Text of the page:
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Meet Tony Brown
Thanks for your Support
Affordable Housing Rant
In the words of Zach De La Rocha, “It has to start somewhere, it has to start sometime. What better place than here, what better time than now?”
I am not a political insider. I am an Ann Arbor insider! I am the only candidate in this race who was raised in Ward 3. I am running for City Council for the love of Ann Arbor and my Ann Arbor community.
I like to say that I seek the truth for a living. I worked as a broadcaster at Michigan Radio covering stories such as the Flint Water Crisis, the Velsicol Superfund sites in St. Louis Michigan, the Gelman 1,4-dioxane plume, threats of PFOS and PFOA. I now work at WDET as the public radio station’s Digital Content Manager.
I know firsthand what it looks like when people and communities don’t have a voice. I know firsthand what can be accomplished when local leaders stand with their constituents. When people have a voice, the possibilities are endless.
Things have changed a lot in Ann Arbor over the past 25 years. Change is inevitable, but what’s critical to Ward 3 neighbors is to have a Council member who listens, deliberates and votes based on facts, not political allegiances. I’m running to make sure that the people of the Third Ward have a representative who has their interests in mind. Influence peddling should have no place in local government.
Elected Leaders Who Take Responsibility:
This, I believe, is the heart of effective, compassionate, strong leadership. In these difficult and uncertain times, we need informed leadership, not political divisiveness or rubber stamping. One thing I learned from reporting on environmental disasters such as the Flint water crisis, and the bankruptcy of Detroit is this: successful cities have local leaders who listen, make fact-based decisions, work to improve city services, and quickly correct mistakes. As your Council member, I won’t waste your time and money with public grandstanding, or pointing the finger in blame. I’ll get the job done.
Affordable Housing, and Taxes:
The sad truth is that “affordable housing” and “workforce housing” in Ann Arbor actually mean unaffordable rents of $2,000 per month. Over the past 25 years, Ann Arbor has been gentrified and increasingly segregated. Home owners of modest means are being driven out of the City thanks to high property taxes. With a projected multi-million dollar budget deficit, we need strong leadership to acknowledge and address these socio-economic challenges and realities. Just like regular folks who live within their means, city leaders must spend much more wisely. I will work with members of Council, city staff, the community and housing advocates so more people of all socio-economic classes can realize the dream of living in — and retiring in — Ann Arbor. It’s not rocket science: I will focus on results, people and affordability.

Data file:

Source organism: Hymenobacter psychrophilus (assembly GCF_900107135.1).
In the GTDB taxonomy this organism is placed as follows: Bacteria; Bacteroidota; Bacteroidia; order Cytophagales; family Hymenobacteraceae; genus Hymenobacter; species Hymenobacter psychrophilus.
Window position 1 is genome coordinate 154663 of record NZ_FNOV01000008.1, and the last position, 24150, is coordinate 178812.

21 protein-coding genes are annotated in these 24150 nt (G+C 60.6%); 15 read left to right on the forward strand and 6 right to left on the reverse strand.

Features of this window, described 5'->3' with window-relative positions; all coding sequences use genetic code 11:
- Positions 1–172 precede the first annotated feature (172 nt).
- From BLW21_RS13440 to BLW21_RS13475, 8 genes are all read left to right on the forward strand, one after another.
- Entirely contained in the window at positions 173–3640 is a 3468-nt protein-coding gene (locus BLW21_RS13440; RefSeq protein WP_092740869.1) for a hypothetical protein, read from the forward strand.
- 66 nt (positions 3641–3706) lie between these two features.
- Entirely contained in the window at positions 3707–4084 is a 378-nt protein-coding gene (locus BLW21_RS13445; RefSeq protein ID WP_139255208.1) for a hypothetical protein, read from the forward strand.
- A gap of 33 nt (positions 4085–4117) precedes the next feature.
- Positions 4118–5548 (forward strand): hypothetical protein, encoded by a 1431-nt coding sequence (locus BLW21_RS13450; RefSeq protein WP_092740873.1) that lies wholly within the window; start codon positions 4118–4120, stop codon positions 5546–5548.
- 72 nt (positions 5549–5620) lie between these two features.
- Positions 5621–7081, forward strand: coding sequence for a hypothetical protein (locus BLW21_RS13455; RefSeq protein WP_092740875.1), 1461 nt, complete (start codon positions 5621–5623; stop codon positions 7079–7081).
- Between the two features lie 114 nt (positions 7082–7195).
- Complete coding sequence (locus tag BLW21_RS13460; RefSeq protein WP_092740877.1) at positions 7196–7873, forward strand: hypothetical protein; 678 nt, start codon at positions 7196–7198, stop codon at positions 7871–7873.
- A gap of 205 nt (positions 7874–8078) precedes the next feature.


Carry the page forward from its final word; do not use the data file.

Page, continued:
I support a community-oriented approach to neighborhood vitalization that keeps pace with our city’s modest growth. Ann Arbor’s downtown is an important part of our city, but within a much larger picture. Ann Arbor is its neighborhoods: Burns Park, Pittsfield Village, The “Woods,” Lower Burns Park. Ann Arbor city government must continue to invest in, improve and maintain the parts of our city where the majority of our residents live.
Environmental Equity for All:
We need local leaders who will improve our seriously-impaired local watershed, protect our parks from sale, development and use as transit hubs, improve our air quality and guard our open spaces. Safeguarding our drinking water supply will be a priority for me. I will also work with Council members on public-supported programs and policies related to sustainability and resiliency.
Art & Culture:
Together, we can deliver equity and opportunity through arts and culture. It starts with making sure all Ann Arborites have the same access to city-sponsored arts programming and learning opportunities.
Governmental Responsiveness and Communication:
People need local government that is responsive and accountable. If elected, I’ll work with my Council colleagues toward even more robust governmental accountability and even more effective communication between the City and its residents.